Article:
The Kansas Attorney General’s Office is looking into a complaint that alleges the Leavenworth County Commission violated the state’s open meetings law.

The Kansas Attorney General’s Office is looking into a complaint that alleges the Leavenworth County Commission violated the state’s open meetings law.

County Treasurer Janice Van Parys confirmed she filed the complaint with the Attorney General’s Office.

Jennifer Montgomery, public information officer for the Attorney General’s Office, said the matter is under review.

Van Parys said she believes actions taken by the commission last year concerning the termination of her husband may have violated the Kansas Open Meetings Act.

Van Parys’ husband, David, was terminated from his job as county counselor Dec. 15.

Following a change in the makeup of the County Commission earlier this year, David Van Parys entered into a contract with the county to serve as a consultant.

The Leavenworth Times has obtained a copy of a letter from the Attorney General’s Office regarding the investigation of the complaint.

The 10-page letter, dated Feb. 24, was sent by Assistant Attorney General Lisa Mendoza to Mollie Hill, who now serves as the county counselor.

In the letter, Mendoza indicates the complaint focuses on County Commission meetings that took place between Nov. 23 and Dec. 30. Staff at the Attorney General’s Office reviewed meeting minutes of the County Commission.

In November and December, Robert Holland, Clyde Graeber and Dennis Bixby were the three county commissioners. Bixby left the commission in January and he was replaced by Doug Smith.

According to the letter from Mendoza, the preliminary review of the minutes prompted a concern among staff at the Attorney General’s Office regarding whether some motions for executive sessions met the statutory requirements.

Commissioners are required to make their meetings open to the public. But the law allows them to meet behind closed doors in executive session under some circumstances.

Janice Van Parys also confirmed that she complained to the Attorney General’s Office about an alleged violation of the Kansas Open Records Act. She believes she was charged an unreasonable fee of $300 for a copy of a document from the county’s Human Resources Department.

The treasurer argued that someone else was charged only $25 for a copy of the document.

Janice Van Parys said she later was reimbursed after complaining about the fee and indicating that she was considering making a complaint to the Attorney General’s Office.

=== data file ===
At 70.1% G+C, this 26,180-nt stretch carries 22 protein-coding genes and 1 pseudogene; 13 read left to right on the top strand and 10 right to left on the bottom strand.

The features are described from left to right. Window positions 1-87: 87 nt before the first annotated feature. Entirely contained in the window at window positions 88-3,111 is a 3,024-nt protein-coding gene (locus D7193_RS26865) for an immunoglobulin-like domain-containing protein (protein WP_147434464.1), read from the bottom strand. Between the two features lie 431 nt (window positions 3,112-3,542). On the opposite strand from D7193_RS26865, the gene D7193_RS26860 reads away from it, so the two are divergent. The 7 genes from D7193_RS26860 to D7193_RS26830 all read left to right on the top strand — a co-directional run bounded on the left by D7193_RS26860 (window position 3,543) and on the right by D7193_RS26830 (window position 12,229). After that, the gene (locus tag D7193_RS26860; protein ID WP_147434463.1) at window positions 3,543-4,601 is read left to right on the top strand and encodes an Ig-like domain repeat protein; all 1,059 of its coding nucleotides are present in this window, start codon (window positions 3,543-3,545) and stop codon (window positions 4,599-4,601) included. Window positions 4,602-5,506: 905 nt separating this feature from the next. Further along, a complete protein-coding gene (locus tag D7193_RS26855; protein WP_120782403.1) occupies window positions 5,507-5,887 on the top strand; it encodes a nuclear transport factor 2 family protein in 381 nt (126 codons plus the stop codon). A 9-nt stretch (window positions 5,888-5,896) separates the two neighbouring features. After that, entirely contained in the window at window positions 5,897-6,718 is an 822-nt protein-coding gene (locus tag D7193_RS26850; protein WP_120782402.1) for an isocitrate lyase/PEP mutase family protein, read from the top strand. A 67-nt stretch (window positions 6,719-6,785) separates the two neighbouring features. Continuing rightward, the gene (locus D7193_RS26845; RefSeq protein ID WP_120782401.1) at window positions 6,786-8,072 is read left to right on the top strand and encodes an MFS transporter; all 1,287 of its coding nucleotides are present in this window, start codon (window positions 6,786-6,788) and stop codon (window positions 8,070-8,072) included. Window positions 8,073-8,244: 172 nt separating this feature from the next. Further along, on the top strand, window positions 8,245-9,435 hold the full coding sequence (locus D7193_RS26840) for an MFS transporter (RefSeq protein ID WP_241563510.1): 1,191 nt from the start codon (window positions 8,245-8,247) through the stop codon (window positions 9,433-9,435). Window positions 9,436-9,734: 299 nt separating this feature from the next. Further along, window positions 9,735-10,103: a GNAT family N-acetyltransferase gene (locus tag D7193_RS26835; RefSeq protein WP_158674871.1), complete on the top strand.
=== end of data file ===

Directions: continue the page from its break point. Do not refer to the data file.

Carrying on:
Human Resources Director Tamara Copeland said in a statement that Kansas Open Records Act complaint made by the treasurer contains inaccurate and untruthful statements.

Copeland said in the statement that the records request was fulfilled “timely, appropriately, and in accordance with County policy and established open record fees.”

Copeland said she has submitted numerous documents in response to the allegation.

“I am confident that the response documentation provided will resolve the KORA portion of the complaint,” Copeland said in the statement.

Mendoza requested that the County Commission respond in writing to a series of questions related to the open meetings and open records complaint filed with the Attorney General’s Office. She asked to have the response by April 14.

The response was discussed during the April 13 meeting of the County Commission.

At the conclusion of the discussion, Hill indicated that she would request additional time for providing a response to the Attorney General’s Office, according to minutes from the April 13 meeting.

“The attorney general has granted a continuation,” Graeber said Tuesday.

Graeber said he had disagreed with a response that was drafted by county staff members.

Graeber also said he wanted to consult with an attorney before commenting on the complaint regarding alleged open meeting violations.

Attempts to reach Holland were unsuccessful Tuesday. At one point, Holland returned a phone call, leaving a message. But a later attempt to reach him by phone was unsuccessful.

The review of the allegations comes after the County Commission entered into a consent order agreement with the Kanas attorney general last year to resolve violations of the state’s open meetings law. These violations occurred in April 2016.

In this case, the Attorney General’s Office found the commissioners violated the Kansas Open Meetings Act by making binding decisions in executive session, not properly wording motions to go into executive session and not limiting discussion in executive session to topics identified in motions.

Each commissioner agreed to receive at least one hour of training regarding the open meetings law.

The county treasurer and County Commission have had a contentious relationship. In 2015, Janice Van Parys filed a lawsuit against the commission over a dispute about money from a fund used by her office. The two parties eventually reached an agreement to resolve the matter.

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